Friday in Kiev

June 25 – Friday
We began the day by visiting the worksite. It is a 2200 sq/ft basement space that will be the location of Svetlana’s church. There are two main objectives. First we are to remove the debris from the floor so we can pour a new level concrete floor. Second we are to jackhammer three windows out of one foot think cement. Honestly it was a very intimidating visit. The rubble will need to be carried out in buckets and I have no idea how we will bring in the new cement.
Next we went to the Dniepor River where we will be conducting a VBS. There is a large walkway above the park where we will set up. The church we are helping with this is only a few apartment buildings away.
For lunch we went to Dream Town, the largest mall in the city. From the outside it looks very old and rundown but inside it is very modern…like anything you’d see back home. We had lunch in the food court working with our interpreters to help us order. It was very western and there wasn’t any Ukrainian food to be found. The funniest restaurant was a chicken place called McFoxy’s, kind of what you get when you cross McDonald’s with Buffalo Wild Wings and the 70’s.
After lunch we rode the Metro to the WWII museum. Before we arrived there we passed an old building called the arsenal factory. It was peppered with bullet holes from the 1917 revolution. It was a civil war that took place when the Bulshavics took power by sending in Russian troops from the east. Bob Skinner gave us an incredible tour through the museum. He explained so many things about the events and the effects of the war on the Ukrainian people. He said three things build a framework in understanding the people of Ukraine: Orthodoxy, the war, and communism.
The museum is a progression from the good days in the early 20th century, the attack of the Germans and the German occupation. The German’s not only took all the livestock and grain back to Germany but they also loaded up the top soil – some of the richest in Europe – and took that too. The words “raped, pillaged, and plundered” come to mind. The museum continues to wind it’s way through the battles at the eastern front and the turning point at Volgagrad. The Soviets chased the Germans all the way back to Berlin. D Day was the nail in the coffin.
60 million people died in WWII. 500,000 Americans, 5 million Brits, 7 million Germans, 8 million Chinese, but 30 million people from the Soviet Union lost their lives. 1 in 4 Ukrainians died. They have a saying here, “Everybody lost somebody.”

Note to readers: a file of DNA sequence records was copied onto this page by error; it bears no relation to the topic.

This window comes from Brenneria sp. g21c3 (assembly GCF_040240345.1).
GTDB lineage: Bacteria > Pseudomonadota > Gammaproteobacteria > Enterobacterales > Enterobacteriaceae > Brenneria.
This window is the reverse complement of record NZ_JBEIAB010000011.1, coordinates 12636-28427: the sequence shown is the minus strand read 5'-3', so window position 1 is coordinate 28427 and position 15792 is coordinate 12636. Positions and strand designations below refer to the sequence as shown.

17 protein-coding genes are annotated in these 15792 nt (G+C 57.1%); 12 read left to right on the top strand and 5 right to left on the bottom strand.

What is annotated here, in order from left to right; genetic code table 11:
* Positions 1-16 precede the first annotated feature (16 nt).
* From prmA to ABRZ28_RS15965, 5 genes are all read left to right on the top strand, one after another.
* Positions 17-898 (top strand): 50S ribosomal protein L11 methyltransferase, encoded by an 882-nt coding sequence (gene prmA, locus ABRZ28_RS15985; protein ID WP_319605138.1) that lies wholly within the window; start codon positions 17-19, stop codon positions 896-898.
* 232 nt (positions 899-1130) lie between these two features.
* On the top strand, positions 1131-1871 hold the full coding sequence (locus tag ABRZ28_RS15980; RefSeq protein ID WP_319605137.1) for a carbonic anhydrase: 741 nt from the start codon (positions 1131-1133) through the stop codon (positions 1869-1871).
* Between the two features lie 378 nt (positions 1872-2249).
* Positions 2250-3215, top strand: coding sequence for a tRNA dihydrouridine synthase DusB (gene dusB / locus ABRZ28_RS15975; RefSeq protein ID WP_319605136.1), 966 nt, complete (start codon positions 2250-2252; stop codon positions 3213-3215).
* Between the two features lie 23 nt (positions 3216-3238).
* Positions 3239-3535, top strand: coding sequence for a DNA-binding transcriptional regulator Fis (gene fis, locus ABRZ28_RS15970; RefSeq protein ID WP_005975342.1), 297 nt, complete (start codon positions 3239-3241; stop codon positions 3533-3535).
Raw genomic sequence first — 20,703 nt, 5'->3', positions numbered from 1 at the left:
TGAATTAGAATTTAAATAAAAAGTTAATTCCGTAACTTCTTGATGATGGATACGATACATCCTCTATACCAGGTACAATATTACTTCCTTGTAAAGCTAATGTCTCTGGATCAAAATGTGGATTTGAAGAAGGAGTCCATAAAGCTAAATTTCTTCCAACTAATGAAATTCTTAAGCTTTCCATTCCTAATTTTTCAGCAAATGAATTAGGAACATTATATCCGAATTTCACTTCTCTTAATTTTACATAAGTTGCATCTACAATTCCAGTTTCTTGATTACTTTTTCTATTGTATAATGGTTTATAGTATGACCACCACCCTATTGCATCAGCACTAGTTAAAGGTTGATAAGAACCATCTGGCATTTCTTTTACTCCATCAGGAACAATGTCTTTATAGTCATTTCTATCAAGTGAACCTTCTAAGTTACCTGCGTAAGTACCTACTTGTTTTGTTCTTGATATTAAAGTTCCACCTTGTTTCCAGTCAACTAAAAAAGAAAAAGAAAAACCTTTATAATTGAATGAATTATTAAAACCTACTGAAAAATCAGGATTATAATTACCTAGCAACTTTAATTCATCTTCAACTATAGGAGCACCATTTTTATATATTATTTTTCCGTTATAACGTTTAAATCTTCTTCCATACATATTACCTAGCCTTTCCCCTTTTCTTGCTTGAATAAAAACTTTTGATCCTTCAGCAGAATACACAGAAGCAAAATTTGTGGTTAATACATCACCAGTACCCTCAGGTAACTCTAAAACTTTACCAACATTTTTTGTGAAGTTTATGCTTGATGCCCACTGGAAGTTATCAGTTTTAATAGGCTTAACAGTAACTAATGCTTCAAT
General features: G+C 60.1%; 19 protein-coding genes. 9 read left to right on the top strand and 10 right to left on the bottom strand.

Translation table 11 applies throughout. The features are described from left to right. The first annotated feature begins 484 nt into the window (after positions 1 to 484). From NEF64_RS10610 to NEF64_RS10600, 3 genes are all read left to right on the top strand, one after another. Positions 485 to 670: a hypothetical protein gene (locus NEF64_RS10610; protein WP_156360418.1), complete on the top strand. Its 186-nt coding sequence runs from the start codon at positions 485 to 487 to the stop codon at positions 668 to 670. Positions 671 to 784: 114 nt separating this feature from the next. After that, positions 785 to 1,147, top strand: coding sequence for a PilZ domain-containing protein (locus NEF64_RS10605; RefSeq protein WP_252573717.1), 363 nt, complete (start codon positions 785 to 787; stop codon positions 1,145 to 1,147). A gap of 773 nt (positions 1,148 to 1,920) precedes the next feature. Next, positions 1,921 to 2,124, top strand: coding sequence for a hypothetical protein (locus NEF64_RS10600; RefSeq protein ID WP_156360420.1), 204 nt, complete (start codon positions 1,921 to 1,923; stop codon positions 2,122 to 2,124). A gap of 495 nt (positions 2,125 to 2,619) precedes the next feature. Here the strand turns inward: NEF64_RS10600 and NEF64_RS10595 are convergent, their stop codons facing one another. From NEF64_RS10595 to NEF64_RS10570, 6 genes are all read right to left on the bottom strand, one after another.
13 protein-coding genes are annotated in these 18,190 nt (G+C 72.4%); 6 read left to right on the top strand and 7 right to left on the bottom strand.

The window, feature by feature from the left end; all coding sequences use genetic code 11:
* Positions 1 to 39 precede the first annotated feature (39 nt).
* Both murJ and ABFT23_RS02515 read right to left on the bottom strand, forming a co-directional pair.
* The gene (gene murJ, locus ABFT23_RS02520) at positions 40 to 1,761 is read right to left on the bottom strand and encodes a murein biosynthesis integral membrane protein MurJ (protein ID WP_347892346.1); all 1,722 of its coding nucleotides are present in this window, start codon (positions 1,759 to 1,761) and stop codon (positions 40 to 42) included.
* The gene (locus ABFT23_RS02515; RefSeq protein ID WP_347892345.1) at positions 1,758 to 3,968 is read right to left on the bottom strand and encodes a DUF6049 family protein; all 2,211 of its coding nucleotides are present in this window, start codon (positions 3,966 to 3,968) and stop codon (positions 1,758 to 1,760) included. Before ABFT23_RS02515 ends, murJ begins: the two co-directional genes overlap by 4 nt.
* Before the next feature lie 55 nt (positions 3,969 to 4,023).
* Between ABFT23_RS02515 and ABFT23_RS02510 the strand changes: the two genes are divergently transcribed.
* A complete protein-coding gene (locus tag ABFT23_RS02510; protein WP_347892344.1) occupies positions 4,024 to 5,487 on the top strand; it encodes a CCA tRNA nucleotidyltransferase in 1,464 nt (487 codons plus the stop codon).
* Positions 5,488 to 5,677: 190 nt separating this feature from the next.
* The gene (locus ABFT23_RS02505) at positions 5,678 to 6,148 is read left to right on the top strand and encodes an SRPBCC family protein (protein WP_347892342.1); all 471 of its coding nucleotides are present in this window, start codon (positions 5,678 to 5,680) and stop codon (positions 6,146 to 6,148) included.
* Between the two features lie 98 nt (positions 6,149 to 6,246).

The war still effects people today. Every village in the former USSR, no matter how small or how big has a war memorial. They are committed to not forgetting. After every wedding ceremony the bride and groom go the village war memorial and have their photo taken. They know when they arrive at the wedding feast they will be asked by the grandmothers and grandfathers if they did. Students learn to fire, clean and reassemble weapons as wells as bandage wounds in school. Why? Because “we lost 30 million people once and we won’t do that again.”
Outside the museum stands a statue of Mother Russia which is over 300ft tall, a small replica of the one in Moscow. Kiev was the capital of ‘little Russia.’
We then returned to the ministry center where we had another huge meal prepared by our gracious hosts. The local pastors and leaders joined us. I had the privilege of speaking to the group after dinner. I did my typical Rublev message but it was different. I had to work through an interpreter, Volva my new pastor friend from Keiv 1st church. And second the people knew Rublev and seen his trinity in the orthodox churches. I also shared with them the old saying, “You are not my friend until your feet have been under my table.” I thanked them for allowing us to be their friends and stressed the importance of having a large table and inviting others to it.
To end the night some of us walked the half mile to the McDonald’s. It was great just to chat in a place that seemed somewhat familiar.

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